Big-name attorneys join riot lawsuit
BY RANDY KREHBIEL World Staff Writer
Feb 26, 2003
1/20/13 at 8:13 AM
The roster for the suit
seeking reparations includes
some of the top civil rights
lawyers in the country.
The list of lawyers putting their
names to a lawsuit filed Monday in
U.S. District Court in Tulsa is a roster
of some of the country's leading civil
rights and tort attorneys.
They are also leaders in the international slavery reparations movement.
The suit seeks unspecified damages
for more than 200 survivors and descendants of people who lost their
lives or property in the May 31-June
1, 1921, Tulsa Race Riot.
Harvard law professor Charles J.
Ogletree heads the Reparations Assessment Group, organized two years
ago to begin preparing a lawsuit
against the United States.
His long-time associate, TransAfrica
Forum founder Randall Robinson, also
is a member of the group. Robinson
is among the most outspoken advocates of slavery reparations from European governments as well as the
Johnnie Cochran, perhaps best
known for his defense of O.J. Simpson, has also loaned his name to the
reparations cause, although his actual
participation in lawsuits has been relatively limited.
In fact, one of the questions yet to
be answered is who will emerge as
the lead attorney in the case. Several
sources say most of the work on the
complaint filed Monday was done by
Ogletree and Eric Miller, a relatively
little known Harvard University lawyer.
Local lawyers involved in the case
are Oklahoma Eagle co-publisher Jim
Goodwin; University of Tulsa law professor Leslie Mansfield; Jim Lloyd,
who served on the Tulsa Race Riot
Commission; and Sharon
Cole Jones, whose primary
practice is in probate, estate
planning and juvenile and
Other members of the
team put together by Ogletree include:
Adjoa A. Aiyetoro: co-chairwoman of the Reparations Coordinating Committee and chief
legal consultant to N'COBRA.
Formerly with the Civil Rights
Division of the Department of
Justice and the American Civil
Liberties Union National Prison
Project. Speaks frequently on
slavery reparations. Testified to
Congress in opposition to Clarence Thomas' 1991 U.S. Supreme Court nomination. Currently visiting professor and
scholar in residence at the University of California-Santa Barbara teaching on reparations
J.L. Chestnut Jr.: partner in
Chestnut, Sanders, Sanders,
Pettway & Campbell of Selma,
Ala. Selma's first black attorney. Represented Martin Luther
King Jr., and other prominent
civil rights activists in early
1960s. Autobiography "Black in
Selma" published in 1990.
Counsel in Pigford case, a suit
by black farmers against the
federal government resulting in
a nearly $1 billion settlement.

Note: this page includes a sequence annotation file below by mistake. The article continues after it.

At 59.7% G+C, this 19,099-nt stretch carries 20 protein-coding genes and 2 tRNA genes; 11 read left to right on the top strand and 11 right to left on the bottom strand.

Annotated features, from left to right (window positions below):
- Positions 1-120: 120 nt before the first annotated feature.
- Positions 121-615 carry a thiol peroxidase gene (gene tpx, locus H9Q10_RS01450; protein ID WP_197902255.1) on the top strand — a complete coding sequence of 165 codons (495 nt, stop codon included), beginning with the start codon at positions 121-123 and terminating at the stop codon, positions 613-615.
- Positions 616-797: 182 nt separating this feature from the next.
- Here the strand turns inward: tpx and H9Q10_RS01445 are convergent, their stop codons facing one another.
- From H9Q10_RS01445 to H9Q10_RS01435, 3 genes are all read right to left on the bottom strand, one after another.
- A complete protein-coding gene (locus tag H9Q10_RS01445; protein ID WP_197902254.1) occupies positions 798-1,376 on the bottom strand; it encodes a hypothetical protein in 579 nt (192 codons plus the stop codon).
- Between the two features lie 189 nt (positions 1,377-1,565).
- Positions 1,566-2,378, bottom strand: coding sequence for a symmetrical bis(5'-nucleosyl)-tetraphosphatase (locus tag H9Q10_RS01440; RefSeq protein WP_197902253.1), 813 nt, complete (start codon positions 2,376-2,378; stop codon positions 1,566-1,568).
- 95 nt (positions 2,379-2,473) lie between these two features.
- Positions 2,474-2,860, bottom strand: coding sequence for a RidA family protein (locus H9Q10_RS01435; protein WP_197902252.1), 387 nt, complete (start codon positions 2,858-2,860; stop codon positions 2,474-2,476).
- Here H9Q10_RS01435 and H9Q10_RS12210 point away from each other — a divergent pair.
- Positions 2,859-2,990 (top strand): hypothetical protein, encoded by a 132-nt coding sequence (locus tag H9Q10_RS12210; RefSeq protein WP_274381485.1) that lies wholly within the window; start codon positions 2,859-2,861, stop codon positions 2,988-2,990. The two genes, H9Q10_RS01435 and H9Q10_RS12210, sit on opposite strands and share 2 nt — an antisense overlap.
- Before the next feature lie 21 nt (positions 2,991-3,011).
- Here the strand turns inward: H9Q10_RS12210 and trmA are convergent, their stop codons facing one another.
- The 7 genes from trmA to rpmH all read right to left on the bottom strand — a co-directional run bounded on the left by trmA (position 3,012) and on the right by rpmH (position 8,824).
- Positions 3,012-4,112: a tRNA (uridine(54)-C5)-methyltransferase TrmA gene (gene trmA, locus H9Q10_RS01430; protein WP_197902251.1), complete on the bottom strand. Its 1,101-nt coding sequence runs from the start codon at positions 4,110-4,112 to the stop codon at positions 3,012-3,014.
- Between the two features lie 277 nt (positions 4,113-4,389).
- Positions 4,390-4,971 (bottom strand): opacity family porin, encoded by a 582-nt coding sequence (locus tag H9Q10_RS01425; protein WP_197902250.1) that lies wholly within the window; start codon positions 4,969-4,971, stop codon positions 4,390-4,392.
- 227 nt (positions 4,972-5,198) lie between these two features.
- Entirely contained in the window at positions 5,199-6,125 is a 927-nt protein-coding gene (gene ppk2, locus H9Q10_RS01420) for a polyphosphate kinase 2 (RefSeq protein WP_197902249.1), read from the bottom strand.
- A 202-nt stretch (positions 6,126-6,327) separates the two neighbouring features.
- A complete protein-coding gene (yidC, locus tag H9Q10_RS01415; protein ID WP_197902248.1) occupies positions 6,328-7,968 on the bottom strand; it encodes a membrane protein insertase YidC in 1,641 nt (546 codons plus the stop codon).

Willie E. Gary Jr.: partner in
the firm Gary, Williams, Perenti, Finney, Lewis McManus,
Watson and Sperando of Stuart, Fla. Successful personal injury attorney with more than
150 judgments in excess of $1
million. Described on his Web
site as "The Giant Killer." One
of Forbes Magazine's top 50
lawyers. Also operates a large
real estate investment company. In 1995 won a $500 million
judgment against a Canadian
funeral home. With Cochran,
won a nearly $200 million settlement from Coca-Cola. A $5
billion discrimination suit
against Microsoft reportedly fizzled. Maintains his own private
plane, a 737 called "Wings of
Michael D. Hausfeld: partner in the Washington, D.C.,
firm Cohen, Milstein, Hausfeld
& Toll. Specializes in anti-trust,
human rights, discrimination,
environmental and consumer
rights. Clients include Alaska
natives affected by the 1989
Exxon Valdez accident, World
War II Nazi victims, and plaintiffs in a $176 million racial bias suit against Texaco. Won
1997 Public Justice Achievement Award by the Trial Lawyers for Public Justice (TLPJ)
for Cox v. Shell Oil Co., a
$950 million settlement that
was then the largest in history.
Suzette M. Malveaux: recently joined University of Alabama law faculty. Formerly
senior associate at Cohen, Milstein, Hausfield & Toll. Specializes in civil rights, fair housing
and employment discrimination.
Class-action targets have included Avis, the Federal Deposit Insurance Corp. and
NationsBank. Sued IBM for its
business relationship with Nazi
Michele A. Roberts: partner
in Washington, D.C., firm of
Shea & Gardner. Ranked first
among D.C. attorneys by The
Washingtonian Magazine. Specializes in white-collar crime,
product liability, Tittle IVV,
medical malpractice and commercial litigation. Previously
with Harvard Criminal Justice
Institute and a D.C. public defender.
Rose M. Sanders (Faya
Rose Toure): partner in the
Selma, Ala., firm Chestnut,
Sanders, Sanders, Pettway,
Campbell & Albright. Alabama's
first black female judge. With
Chestnut, was involved in Pigford case. Founder of the Slavery-Civil War Museum, National
Voting Rights Museum and the
Bridge Crossing Jubilee observance of the 1965 confrontation
between law enforcement officers and black marchers.
Joseph M. Sellers: heads
civil rights division at Cohen,
Milstein, Hausfeld & Toll. Previously with the Washington
Lawyers Committee for Civil
Rights and Urban Affairs. Involved in implementation of
Americans With Disabilities Act
of 1990 and Civil Rights Act of
1991. Member of President
Clinton's 1993 transition team.
Dennis C. Sweet III: partner
in the Jackson, Miss., firm
Langston, Sweet & Freese.
Named one of America's Top
10 litigators by The National
Law Journal. Cases include a
$144 million verdict against the
Ford Motor Co. and a $150
million verdict against the makers of the diet drug Fen-Phen.
Randy Krehbiel, World staff
writer, can be reached at 581-8365
or via e-mail at